Press release: UN Women launches its Awake Not Sleeping initiative reimagining fairy tales to promote gender equality
18 November — UN Women Regional Office for Europe and Central Asia launched its new creative writing initiative, Awake Not Sleeping: Reimagining fairy tales for a new generation, which aims to change the way societies think about women’s and girls’ roles, human potential and rights by rewriting and reimagining 28 fairy tales. The fairy tales were created by 31 writers from across Europe, the Western Balkans and Central Asia for children aged 8 to 12.
The launch event brought together feminist writers, celebrities, theatre performers, civil society representatives and children to discuss the role of fairy tales in challenging gender stereotypes and making gender equality a lived reality for all. The event was held in a hybrid in-person and online format at the MEF International Schools in Istanbul, Turkey, and live-streamed on UN Women Europe and Central Asia Facebook Channels in English and Russian.
“UN Women leads action across the region to advance gender equality for girls and women – and for boys and men – in their minds, homes and communities,” said Alia El-Yassir, UN Women Regional Director for Europe and Central Asia. “We believe in the power of storytelling and hope that Awake Not Sleeping will stir imaginations and stimulate children, young people, families and communities to talk about and take action against gender inequality,” she added.
"If tales change, the world will be transformed," said Elvan Tongal, MEF International Schools Assistant General Manager, during her welcome remarks.
Storytelling has the transformative power to disrupt norms, challenge stereotypes and inspire positive change. Many fairy tales were originally created by women for women, about characters who challenged the restrictive gender roles, expectations and laws of their time. But over history, these narratives were rewritten by the powers of their time to bolster harmful social norms.
“When I was a child, we had six volumes of books of folk tales and fairy tales at home. I was so impressed with the stories that I would read them time and again during my childhood, always imagining what I would have done differently if I could become a character in the stories,” highlighted Kalina Maleska, a writer from North Macedonia, author of “The Child Without Golden Hair”.
“Stories and their conscious analysis may potentially contribute to promoting solidarity, gender equality, understanding and appreciation of other people’s perspectives,” added Tania Kasian, a writer from Ukraine, author of “The Sleeping Castle”. “I believe that fairy tales play a huge role in our life. They form these patterns that transform our stereotypes and attitudes towards people and situations. I want every girl and boy to know that she or he should protect their own boundaries.”
UN Women invited celebrities from around the world to support the Awake Not Sleeping initiative. Turkish actress Ozge Ozpirincci read the fairy tale “Snow” live on stage. Manizha Sangin, a Tajik-Russian singer, songwriter, finalist of the Eurovision contest and UN Refugee Agency (UNHCR) Goodwill Ambassador from Russia, joined the event virtually and read an excerpt from one of the fairy tales.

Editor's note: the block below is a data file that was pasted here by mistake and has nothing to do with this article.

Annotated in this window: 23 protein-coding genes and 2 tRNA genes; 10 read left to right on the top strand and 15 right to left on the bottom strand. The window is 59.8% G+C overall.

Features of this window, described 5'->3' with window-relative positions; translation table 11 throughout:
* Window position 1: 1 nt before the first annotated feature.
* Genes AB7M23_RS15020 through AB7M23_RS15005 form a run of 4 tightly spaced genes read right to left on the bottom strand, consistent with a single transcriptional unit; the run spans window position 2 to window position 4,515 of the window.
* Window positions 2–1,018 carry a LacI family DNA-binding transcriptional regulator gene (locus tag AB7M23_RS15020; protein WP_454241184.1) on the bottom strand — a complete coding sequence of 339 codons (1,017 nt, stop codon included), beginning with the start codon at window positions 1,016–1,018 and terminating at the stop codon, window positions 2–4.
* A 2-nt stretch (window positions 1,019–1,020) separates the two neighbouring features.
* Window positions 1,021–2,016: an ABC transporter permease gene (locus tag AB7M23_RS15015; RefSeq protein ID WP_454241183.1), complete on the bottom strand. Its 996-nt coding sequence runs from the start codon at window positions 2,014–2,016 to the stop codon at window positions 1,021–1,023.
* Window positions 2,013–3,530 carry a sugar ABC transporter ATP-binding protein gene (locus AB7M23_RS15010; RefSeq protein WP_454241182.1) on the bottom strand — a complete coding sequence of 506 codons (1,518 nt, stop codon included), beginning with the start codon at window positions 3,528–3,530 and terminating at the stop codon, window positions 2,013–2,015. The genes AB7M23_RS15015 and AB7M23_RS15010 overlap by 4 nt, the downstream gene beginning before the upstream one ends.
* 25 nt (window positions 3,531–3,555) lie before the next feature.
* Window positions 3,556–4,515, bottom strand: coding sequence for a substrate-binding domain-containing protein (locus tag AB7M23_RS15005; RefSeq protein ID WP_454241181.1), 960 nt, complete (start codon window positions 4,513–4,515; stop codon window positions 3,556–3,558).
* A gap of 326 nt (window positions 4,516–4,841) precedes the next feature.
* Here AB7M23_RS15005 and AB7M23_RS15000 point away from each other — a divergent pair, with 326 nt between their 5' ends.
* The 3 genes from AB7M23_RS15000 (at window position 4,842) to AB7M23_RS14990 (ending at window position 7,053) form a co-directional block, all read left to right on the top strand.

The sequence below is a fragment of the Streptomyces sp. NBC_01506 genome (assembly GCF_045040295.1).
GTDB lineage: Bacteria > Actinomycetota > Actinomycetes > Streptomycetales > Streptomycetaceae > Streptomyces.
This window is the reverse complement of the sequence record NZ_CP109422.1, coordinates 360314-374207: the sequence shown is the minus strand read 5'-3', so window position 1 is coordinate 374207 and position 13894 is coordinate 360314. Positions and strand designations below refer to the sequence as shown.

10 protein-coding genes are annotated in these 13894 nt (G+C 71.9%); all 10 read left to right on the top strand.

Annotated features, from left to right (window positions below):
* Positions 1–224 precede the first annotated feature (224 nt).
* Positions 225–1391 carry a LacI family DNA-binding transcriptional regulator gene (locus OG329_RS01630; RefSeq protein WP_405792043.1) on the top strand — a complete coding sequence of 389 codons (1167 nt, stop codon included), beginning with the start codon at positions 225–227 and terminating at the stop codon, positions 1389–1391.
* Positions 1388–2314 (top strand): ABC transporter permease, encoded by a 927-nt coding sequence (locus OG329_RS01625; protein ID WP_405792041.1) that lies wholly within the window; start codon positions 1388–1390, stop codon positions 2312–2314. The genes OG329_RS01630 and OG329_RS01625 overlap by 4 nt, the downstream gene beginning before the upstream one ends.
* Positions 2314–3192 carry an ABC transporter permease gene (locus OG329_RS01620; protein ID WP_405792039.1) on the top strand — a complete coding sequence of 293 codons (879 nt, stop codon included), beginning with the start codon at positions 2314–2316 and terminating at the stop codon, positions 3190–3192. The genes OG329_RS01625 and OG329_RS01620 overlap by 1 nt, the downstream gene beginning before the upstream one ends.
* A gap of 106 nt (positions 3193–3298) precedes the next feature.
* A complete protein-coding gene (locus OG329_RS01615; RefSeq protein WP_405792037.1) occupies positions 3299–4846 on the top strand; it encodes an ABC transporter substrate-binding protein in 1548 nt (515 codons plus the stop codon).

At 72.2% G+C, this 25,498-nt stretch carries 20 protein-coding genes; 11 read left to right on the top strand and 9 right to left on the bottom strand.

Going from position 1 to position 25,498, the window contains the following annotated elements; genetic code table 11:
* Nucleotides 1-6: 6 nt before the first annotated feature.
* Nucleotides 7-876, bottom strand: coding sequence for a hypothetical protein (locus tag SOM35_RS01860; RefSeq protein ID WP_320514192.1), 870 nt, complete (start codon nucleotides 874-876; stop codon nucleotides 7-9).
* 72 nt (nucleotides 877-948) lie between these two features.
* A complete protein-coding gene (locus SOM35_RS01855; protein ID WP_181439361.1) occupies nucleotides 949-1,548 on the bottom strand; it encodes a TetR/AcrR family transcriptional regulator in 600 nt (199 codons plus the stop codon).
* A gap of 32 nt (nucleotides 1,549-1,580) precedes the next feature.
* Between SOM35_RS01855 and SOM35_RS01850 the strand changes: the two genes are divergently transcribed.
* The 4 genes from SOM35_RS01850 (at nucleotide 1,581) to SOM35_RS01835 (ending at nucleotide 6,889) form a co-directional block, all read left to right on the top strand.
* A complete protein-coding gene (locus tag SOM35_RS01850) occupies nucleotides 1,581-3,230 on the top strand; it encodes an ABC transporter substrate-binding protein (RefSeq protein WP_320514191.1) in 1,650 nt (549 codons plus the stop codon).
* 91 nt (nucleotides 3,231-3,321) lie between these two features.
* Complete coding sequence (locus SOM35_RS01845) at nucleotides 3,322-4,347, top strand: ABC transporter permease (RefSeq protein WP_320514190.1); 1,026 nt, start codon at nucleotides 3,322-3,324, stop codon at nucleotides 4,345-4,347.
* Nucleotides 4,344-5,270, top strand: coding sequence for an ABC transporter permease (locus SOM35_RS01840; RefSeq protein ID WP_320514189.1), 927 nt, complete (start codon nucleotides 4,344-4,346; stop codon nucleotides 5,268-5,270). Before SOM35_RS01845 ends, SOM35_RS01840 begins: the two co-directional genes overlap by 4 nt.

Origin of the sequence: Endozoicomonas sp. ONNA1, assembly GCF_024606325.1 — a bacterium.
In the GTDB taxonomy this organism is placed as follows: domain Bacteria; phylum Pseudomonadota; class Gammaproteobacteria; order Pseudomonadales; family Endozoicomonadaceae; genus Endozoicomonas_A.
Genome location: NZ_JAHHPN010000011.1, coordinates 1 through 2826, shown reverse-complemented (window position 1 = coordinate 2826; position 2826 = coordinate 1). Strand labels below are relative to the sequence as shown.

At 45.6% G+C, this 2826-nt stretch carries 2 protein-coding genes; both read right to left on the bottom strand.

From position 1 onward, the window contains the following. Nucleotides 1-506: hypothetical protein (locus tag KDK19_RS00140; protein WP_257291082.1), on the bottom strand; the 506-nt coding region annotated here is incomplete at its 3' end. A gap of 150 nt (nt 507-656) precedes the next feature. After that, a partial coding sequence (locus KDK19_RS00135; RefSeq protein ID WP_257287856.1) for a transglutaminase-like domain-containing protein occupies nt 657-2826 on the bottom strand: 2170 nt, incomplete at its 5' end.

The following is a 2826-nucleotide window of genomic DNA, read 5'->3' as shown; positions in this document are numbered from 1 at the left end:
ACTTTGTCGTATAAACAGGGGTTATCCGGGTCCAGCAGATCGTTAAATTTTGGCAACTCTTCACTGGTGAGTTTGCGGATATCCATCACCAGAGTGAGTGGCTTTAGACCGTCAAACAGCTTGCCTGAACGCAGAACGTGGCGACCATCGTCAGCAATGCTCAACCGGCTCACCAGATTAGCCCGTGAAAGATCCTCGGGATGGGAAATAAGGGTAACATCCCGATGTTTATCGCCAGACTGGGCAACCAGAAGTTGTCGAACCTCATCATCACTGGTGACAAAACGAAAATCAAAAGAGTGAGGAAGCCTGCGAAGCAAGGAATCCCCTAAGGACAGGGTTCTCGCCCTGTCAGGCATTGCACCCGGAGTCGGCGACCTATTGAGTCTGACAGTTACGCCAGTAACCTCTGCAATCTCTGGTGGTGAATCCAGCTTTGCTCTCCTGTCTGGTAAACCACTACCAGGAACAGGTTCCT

“The Awake Not Sleeping reimagined stories will awaken your curiosity about how fairy tales can create a better world with gender equality and respectful relationships between us,” said Sangin, who is also co-founder of the SilSila Foundation that fights with domestic violence among refugee families.
“It is important in this day and age to put gender equality at the forefront. I encourage everyone to read these reimagined fairy tales and help make the world a better place for women and girls,” highlighted Kerem Bürsin, a Turkish actor and producer, in a video message.
During the event, the writers had an open conversation on stage with selected children from MEF International Schools on their thoughts and impressions of the fairy tales in the collection.
“Last summer I was thinking about how in fairy tales boys always save the day, so I started writing a book about a fierce princess. It is important that there are books where girls can be brave and boys can be more complicated too,” said Maria Folkesson, a 9-year-old student from MEF International Schools.
Kuzey Dogan, an 8-year-old student from MEF International Schools, said: “I remember when a friend in my class did a poster on the UN Sustainable Development Goal on Gender Equality, explaining how boys and girls may not be exactly the same but should be treated equally. It makes me think of how Malala is a hero and a girl. We need more hero girls in the stories we share.”
The Awake Not Sleeping launch event engaged more than 4600 people from across the world in a mainly virtual format to support fresh, creative dialogue for the rapid advancement of gender justice. Join the conversation on the role of storytelling in achieving gender equality and share the fairy tales on social media using #AwakeNotSleeping and #GenerationEquality. Tag: @unwomeneca on Twitter, @unwomeneuropecentralasia on Facebook, and @unwomeneca on Instagram.
This initiative is implemented by the UN Women Regional Office for Europe and Central Asia as part of the Generation Equality campaign, with financial support from the Swiss Agency for Development and Cooperation.
For more information, please contact: Meriza Emilbekova, International Communications and Advocacy Consultant: [ Click to reveal ].